: The US Educational System


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:: The US Educational System
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: The US Educational System

The US educational system is very decentralized and schools vary greatly from state to state. There are three levels of subsidizing of education: federal, state and local. They subsidize 3-5 per cent on a federal level, around 20 per cent on a state level and 70-80 per cent on a local level.

There are 15,000 school districts which are different in size. A school district is governed by the Board of Education/School Board/School Council which is elected every two years by the residents of the school district. Members of school boards perform their responsibilities on a volunteer basis, that means they do not get any salaries. They are to define the policies for the administration of the school district. Teachers, in turn, decide about the program and approaches of teaching.

Every resident pays a school tax to the school district he/she lives in, no matter he/she has school children or not. School education in the United States is free and parents are free to choose a school for their children. But if parents send their child to a school of another school district they have to pay the sum equivalent to the school tax directly to the school the child goes to.

There are also a lot of private schools, mainly religious, and parents have to pay for them. The cost is $ 5,000 - $ 10,000 a year.

There is no home education in the United States. Each invalid is supposed to attend school. School provides all the necessary conditions for them to study.

The school system structure in the United States looks like this. Children start going to school at the age of five. First they go to eight-year elementary school and then to high school or if they go to five- or six-year elementary school, they then attend three- or four-year middle school, and then high school. Teenagers study at high school four years and graduate from it at the age of eighteen.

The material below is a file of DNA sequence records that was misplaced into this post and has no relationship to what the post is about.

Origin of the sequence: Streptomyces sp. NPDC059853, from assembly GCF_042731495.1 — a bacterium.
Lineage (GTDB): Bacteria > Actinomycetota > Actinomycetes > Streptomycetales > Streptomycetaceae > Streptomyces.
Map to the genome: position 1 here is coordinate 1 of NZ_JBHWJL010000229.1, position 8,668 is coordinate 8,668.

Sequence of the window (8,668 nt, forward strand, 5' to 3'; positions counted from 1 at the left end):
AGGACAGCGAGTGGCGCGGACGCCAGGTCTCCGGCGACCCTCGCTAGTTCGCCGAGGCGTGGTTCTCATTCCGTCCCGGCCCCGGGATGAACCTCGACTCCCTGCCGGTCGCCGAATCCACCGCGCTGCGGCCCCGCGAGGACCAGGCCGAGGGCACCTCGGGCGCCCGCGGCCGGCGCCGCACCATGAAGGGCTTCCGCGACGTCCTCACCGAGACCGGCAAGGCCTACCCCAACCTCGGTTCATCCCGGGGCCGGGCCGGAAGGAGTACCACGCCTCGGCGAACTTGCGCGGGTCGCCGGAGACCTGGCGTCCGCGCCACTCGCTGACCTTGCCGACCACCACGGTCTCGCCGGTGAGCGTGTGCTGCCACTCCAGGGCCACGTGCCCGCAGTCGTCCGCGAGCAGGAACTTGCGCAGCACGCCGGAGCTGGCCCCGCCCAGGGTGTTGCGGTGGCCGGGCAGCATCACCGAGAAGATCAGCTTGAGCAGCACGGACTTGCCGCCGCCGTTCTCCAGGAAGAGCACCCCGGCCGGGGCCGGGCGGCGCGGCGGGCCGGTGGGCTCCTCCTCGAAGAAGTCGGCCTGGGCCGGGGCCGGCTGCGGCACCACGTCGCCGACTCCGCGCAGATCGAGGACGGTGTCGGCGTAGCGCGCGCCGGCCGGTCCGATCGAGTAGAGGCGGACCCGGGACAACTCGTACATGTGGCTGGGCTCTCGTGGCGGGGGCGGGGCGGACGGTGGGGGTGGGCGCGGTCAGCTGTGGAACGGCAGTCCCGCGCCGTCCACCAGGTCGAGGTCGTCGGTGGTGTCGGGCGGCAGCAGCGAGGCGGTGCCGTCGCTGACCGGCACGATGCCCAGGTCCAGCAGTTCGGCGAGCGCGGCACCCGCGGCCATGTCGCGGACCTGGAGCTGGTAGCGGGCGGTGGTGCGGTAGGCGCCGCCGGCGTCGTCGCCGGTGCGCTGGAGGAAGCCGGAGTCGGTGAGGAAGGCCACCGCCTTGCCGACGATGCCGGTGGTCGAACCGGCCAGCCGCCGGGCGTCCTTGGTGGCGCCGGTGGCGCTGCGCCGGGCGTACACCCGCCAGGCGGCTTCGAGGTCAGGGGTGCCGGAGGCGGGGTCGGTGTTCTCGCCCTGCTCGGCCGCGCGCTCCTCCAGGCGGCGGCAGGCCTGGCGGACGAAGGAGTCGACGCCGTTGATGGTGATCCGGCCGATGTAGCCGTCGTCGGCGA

Members of each grade in high school have special names:

a ninth grader is called a Freshman,

a tenth grader - a Sophomore,

an eleventh grader - a Junior,

a twelfth grader - a Senior.

The completion of high school is called graduation. In order to graduate, students must accumulate a certain amount of credits during their four years at school. Credits are points given for every subject that is passed successfully. In addition to that, students must successfully complete specific subjects required by the state or local educational authorities, such as US history, English, mathematics and physical education. This may vary from state to state.

Over 60% of school graduates continue their education in two- or four-year colleges or universities. At least 10% of high school students are allowed to finish school at the age of 16.

A school year starts at the beginning of September or at the end of August and ends in late June or early July, just before the Independence Day, and is divided into three terms/trimesters or four quarters. School children have winter and spring breaks for two or three weeks and summer vacation for six up to eight weeks.

There is a great variety of Saturday, Sunday, vacational and other schools. The most popular one is summer school. It is for students who want to get a deeper knowledge in a particular subject, or to skip a year, or just fail their examinations. It lasts six weeks and parents have to pay for it.

Students go to school five days a week. They get to and from school by a school bus. A typical school day in America starts at 7.30 AM with the Pledge of Allegiance in which the US flag and the whole nation is glorified. Then follows the homeroom period during which a homeroom teacher calls the roll and the principal makes his/her announcements over the intercom. Every day students usually have seven periods which last 50-55, s......
. ": The US Educational System"



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